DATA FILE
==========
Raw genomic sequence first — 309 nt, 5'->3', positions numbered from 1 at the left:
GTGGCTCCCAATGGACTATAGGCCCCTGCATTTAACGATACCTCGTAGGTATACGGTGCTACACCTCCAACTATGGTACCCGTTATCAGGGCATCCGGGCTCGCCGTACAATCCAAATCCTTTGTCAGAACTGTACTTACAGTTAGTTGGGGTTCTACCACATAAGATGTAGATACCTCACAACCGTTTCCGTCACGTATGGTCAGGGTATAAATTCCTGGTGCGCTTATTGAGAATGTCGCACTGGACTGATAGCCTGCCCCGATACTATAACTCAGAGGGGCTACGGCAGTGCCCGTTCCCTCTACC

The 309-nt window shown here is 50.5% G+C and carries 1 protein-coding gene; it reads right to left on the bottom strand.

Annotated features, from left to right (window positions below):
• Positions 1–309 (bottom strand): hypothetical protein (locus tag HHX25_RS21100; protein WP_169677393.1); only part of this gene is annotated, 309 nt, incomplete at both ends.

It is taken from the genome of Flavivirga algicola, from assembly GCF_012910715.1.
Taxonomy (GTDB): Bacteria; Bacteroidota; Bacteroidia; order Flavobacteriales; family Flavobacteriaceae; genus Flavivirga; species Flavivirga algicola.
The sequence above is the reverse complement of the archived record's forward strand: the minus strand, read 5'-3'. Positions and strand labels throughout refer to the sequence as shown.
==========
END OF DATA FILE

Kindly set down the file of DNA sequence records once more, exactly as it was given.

Raw genomic sequence first — 309 nt, 5'->3', positions numbered from 1 at the left:
GTGGCTCCCAATGGACTATAGGCCCCTGCATTTAACGATACCTCGTAGGTATACGGTGCTACACCTCCAACTATGGTACCCGTTATCAGGGCATCCGGGCTCGCCGTACAATCCAAATCCTTTGTCAGAACTGTACTTACAGTTAGTTGGGGTTCTACCACATAAGATGTAGATACCTCACAACCGTTTCCGTCACGTATGGTCAGGGTATAAATTCCTGGTGCGCTTATTGAGAATGTCGCACTGGACTGATAGCCTGCCCCGATACTATAACTCAGAGGGGCTACGGCAGTGCCCGTTCCCTCTACC

The 309-nt window shown here is 50.5% G+C and carries 1 protein-coding gene; it reads right to left on the bottom strand.

Annotated features, from left to right (window positions below):
• Positions 1–309 (bottom strand): hypothetical protein (locus tag HHX25_RS21100; protein WP_169677393.1); only part of this gene is annotated, 309 nt, incomplete at both ends.

It is taken from the genome of Flavivirga algicola, from assembly GCF_012910715.1.
Taxonomy (GTDB): Bacteria; Bacteroidota; Bacteroidia; order Flavobacteriales; family Flavobacteriaceae; genus Flavivirga; species Flavivirga algicola.
The sequence above is the reverse complement of the archived record's forward strand: the minus strand, read 5'-3'. Positions and strand labels throughout refer to the sequence as shown.